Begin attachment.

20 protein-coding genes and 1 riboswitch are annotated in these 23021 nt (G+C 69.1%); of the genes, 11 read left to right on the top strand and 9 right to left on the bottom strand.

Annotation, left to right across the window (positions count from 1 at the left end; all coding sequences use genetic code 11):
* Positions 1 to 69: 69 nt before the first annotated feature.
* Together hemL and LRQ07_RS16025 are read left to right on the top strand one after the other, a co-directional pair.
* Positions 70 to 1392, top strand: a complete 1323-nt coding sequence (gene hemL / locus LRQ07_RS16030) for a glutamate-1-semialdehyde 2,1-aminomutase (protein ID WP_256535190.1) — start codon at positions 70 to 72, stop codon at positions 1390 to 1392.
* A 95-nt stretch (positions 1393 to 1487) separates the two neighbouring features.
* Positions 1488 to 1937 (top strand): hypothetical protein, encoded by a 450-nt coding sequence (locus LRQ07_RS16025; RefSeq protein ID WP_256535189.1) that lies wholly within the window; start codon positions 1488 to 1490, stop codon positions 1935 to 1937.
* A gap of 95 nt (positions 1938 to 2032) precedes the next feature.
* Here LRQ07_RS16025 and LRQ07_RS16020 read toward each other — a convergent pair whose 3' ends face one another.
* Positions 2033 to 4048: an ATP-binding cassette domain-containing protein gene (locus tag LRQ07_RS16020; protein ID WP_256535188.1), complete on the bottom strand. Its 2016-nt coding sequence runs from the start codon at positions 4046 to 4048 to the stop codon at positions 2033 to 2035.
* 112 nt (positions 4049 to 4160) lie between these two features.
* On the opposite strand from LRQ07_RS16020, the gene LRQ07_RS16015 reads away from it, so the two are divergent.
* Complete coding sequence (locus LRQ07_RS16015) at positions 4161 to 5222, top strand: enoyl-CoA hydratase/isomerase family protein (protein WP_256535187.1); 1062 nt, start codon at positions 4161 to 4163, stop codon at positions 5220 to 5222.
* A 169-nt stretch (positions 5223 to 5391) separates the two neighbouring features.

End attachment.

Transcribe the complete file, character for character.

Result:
20 protein-coding genes and 1 riboswitch are annotated in these 23021 nt (G+C 69.1%); of the genes, 11 read left to right on the top strand and 9 right to left on the bottom strand.

Annotation, left to right across the window (positions count from 1 at the left end; all coding sequences use genetic code 11):
* Positions 1 to 69: 69 nt before the first annotated feature.
* Together hemL and LRQ07_RS16025 are read left to right on the top strand one after the other, a co-directional pair.
* Positions 70 to 1392, top strand: a complete 1323-nt coding sequence (gene hemL / locus LRQ07_RS16030) for a glutamate-1-semialdehyde 2,1-aminomutase (protein ID WP_256535190.1) — start codon at positions 70 to 72, stop codon at positions 1390 to 1392.
* A 95-nt stretch (positions 1393 to 1487) separates the two neighbouring features.
* Positions 1488 to 1937 (top strand): hypothetical protein, encoded by a 450-nt coding sequence (locus LRQ07_RS16025; RefSeq protein ID WP_256535189.1) that lies wholly within the window; start codon positions 1488 to 1490, stop codon positions 1935 to 1937.
* A gap of 95 nt (positions 1938 to 2032) precedes the next feature.
* Here LRQ07_RS16025 and LRQ07_RS16020 read toward each other — a convergent pair whose 3' ends face one another.
* Positions 2033 to 4048: an ATP-binding cassette domain-containing protein gene (locus tag LRQ07_RS16020; protein ID WP_256535188.1), complete on the bottom strand. Its 2016-nt coding sequence runs from the start codon at positions 4046 to 4048 to the stop codon at positions 2033 to 2035.
* 112 nt (positions 4049 to 4160) lie between these two features.
* On the opposite strand from LRQ07_RS16020, the gene LRQ07_RS16015 reads away from it, so the two are divergent.
* Complete coding sequence (locus LRQ07_RS16015) at positions 4161 to 5222, top strand: enoyl-CoA hydratase/isomerase family protein (protein WP_256535187.1); 1062 nt, start codon at positions 4161 to 4163, stop codon at positions 5220 to 5222.
* A 169-nt stretch (positions 5223 to 5391) separates the two neighbouring features.